There’s Been a Murder Pick of the Edinburgh Book Festival Thursday 24th 2017 – Saturday 26th August 2017

Thursday 24th August

Lin Anderson & Antti Tuomainen

 Thu 24 Aug 10:15am – 11:15am The Spiegeltent £12.00, £10.00

Lin Anderson & Antti Tuomainen

There’s no getting away from Scandi noir – even in Scotland. In Lin Anderson’s Follow the Dead, a fatal helicopter crash in the Cairngorms seems to reveal a Norwegian government minister’s involvement in a vice ring. Meanwhile, Antti Tuomainen, ‘the king of Helsinki noir’ arrives with The Mine, a tale of a deadly environmental disaster cover-up.

Kate London & Yrsa Sigurdardottir

 Thu 24 Aug 3:45pm – 4:45pm Baillie Gifford Corner Theatre £8.00, £6.00

Kate London & Yrsa Sigurdardottir

The vulnerability of young girls is the sad heart that beats through new novels from ex-Met detective turned author Kate London and bestselling Icelandic crime writer Yrsa Sigurdardottir. The former’s Death Message begins in 1987 with a missing 15 year old. In the latter’s The Legacy, a 10 year old is the only witness to her mother’s brutal death.


Mark Billingham with Chris Brookmyre

 Thu 24 Aug 7:15pm – 8:15pm Studio Theatre £12.00, £10.00

Mark Billingham with Chris Brookmyre

Sponsored by


A personal tragedy takes DI Nicola Tanner off the case of a series of killings but she works it on the fringes alongside DI Tom Thorne in Mark Billingham’s Love Like Blood. Dubbed as ‘the year’s most shocking crime novel’, Billingham certainly turns the screw as Thorne takes the biggest risk of his career when he is drawn into a disturbing underworld. Chris Brookmyre quizzes the author about his latest bestselling book.

Friday 25th August

Doug Johnstone & Barney Norris

 Fri 25 Aug 2:00pm – 3:00pm Baillie Gifford Corner Theatre £8.00, £6.00

Doug Johnstone & Barney Norris


Edinburgh-based crime writer Doug Johnstone and playwright Barney Norris will have your adrenaline pumping with their latest novels. Johnstone’s Crash Land starts in the departure lounge of Kirkwall Airport, where a chance meeting leads two people into peril, while Norris’s literary debut Five Rivers Met on a Wooded Plain features a car crash which shatters a sleepy cathedral town.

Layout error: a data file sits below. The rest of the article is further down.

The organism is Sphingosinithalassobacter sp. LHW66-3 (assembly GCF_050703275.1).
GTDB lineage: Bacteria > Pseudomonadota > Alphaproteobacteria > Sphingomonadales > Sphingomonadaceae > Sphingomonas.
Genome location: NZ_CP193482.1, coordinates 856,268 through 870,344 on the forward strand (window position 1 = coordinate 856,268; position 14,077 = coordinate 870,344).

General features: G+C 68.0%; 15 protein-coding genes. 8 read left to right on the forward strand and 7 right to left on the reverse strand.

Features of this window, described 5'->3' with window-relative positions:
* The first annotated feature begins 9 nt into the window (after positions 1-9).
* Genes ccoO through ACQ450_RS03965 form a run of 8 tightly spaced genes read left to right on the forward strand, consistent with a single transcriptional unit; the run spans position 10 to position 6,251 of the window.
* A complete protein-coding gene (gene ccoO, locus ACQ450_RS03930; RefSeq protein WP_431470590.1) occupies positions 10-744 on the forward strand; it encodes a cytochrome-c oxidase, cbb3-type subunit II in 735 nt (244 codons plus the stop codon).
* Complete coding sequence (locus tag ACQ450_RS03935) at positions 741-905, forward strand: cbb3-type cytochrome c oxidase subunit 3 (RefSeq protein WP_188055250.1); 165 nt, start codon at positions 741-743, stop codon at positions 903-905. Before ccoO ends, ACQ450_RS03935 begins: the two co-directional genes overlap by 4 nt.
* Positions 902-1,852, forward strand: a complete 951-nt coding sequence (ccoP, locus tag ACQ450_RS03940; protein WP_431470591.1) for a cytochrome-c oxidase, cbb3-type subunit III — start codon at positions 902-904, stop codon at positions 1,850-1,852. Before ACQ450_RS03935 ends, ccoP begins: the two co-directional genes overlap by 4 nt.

Vote for Five Rivers Met on a Wooded Plain by Barney Norris in the First Book Award.
The Wellcome Trust Event

Visions of the Future: A Good Death

 Fri 25 Aug 7:30pm – 9:00pm Garden Theatre £12.00, £10.00

Visions of the Future: A Good Death

Sponsored by

Wellcome Trust


Over 50% of people say they want to die at home, yet most of us will still die in hospital. What is our relationship with death as it becomes increasingly medicalised? Many people will never see a dead body – what does that mean for our own sense of mortality? Novelist and palliative care nurse Steven Amsterdam joins Bristol University’s Professor of Philosophy and author of Phenomenology of Illness Havi Carel for a discussion chaired by broadcaster and cleric Richard Holloway.
Part of our Visions of the Future series of events.

Saturday 26th August 

Michel Bussi & Arne Dahl

 Sat 26 Aug 7:00pm – 8:00pm Baillie Gifford Corner Theatre £8.00, £6.00

Michel Bussi & Arne Dahl


Black Water Lilies by bestselling French author Michel Bussi is named after a rumoured Monet masterpiece, which seems to be a magnet for murder. Sweden’s Arne Dahl, whose novels have already been translated into over 30 languages, launches a new series with Watching You, where a serial killer seems to be toying with his detective. Join them for a feast of the finest European fiction. Chaired by Jenny Brown.
For more information about these and other events going on you can check out the Edinburgh International Book Festival at, Facebook Page, Twitter page at or Instagram at


There’s Been a Murder Pick of the Edinburgh Book Festival Sunday 20th August 2017 – Wednesday 23rd August 2017


Sunday 20th August

J M Gulvin & Antonio Manzini

 Sun 20 Aug 4:30pm – 5:30pm

 Bosco Theatre (George Street)

 £12.00, £10.00


Fish-out-of-water investigators tie together the new crime books from J M Gulvin and Antonio Manzini. Gulvin’s Texas Ranger John Q is out of his depth in a hostile Louisiana as he tries to solve the mystery of a missing blues singer in The Contract, while Manzini’s A Cold Death has Rome deputy police chief Rocco Schiavone finding a small town mentality less than cooperative as he probes an apparent suicide.

Monday 21st August

Eva Dolan & Volker Kutscher

 Mon 21 Aug 10:15am – 11:15am

 The Spiegeltent

 £12.00, £10.00


Two bestselling crime writers at the top of their game discuss character and assassination. In Eva Dolan’s fourth Zigic and Ferreira investigation, a trans woman has been murdered. Was it a hate crime or a case of mistaken identity? Meanwhile, German author Volker Kutscher transports us back to 1930s Berlin. Investigating the violent on-set death of actress Betty Winter, Inspector Gereon Rath encounters the dark side of glamour.

Abir Mukherjee & Kaite Welsh

 Mon 21 Aug 2:00pm – 3:00pm

 Baillie Gifford Corner Theatre

 £8.00, £6.00


Kaite Welsh, journalist and critic, presents a brilliant new historical crime series set in the underworld of Victorian Edinburgh and featuring the medic-detective, Sarah Gilchrist. Abir Mukherjee offers a second turn for Captain Sam Wyndham and ‘Surrender-Not’ Banerjee of the Calcutta Police Force. The first in the series, A Rising Man, won the Telegraph Harvill Secker crime writing competition.

Vote for The Wages of Sin by Kaite Welsh in the First Book Award.


Tuesday 22nd August

Jake Arnott & Steven Price

 Tue 22 Aug 7:00pm – 8:00pm

 The Spiegeltent

 £8.00, £6.00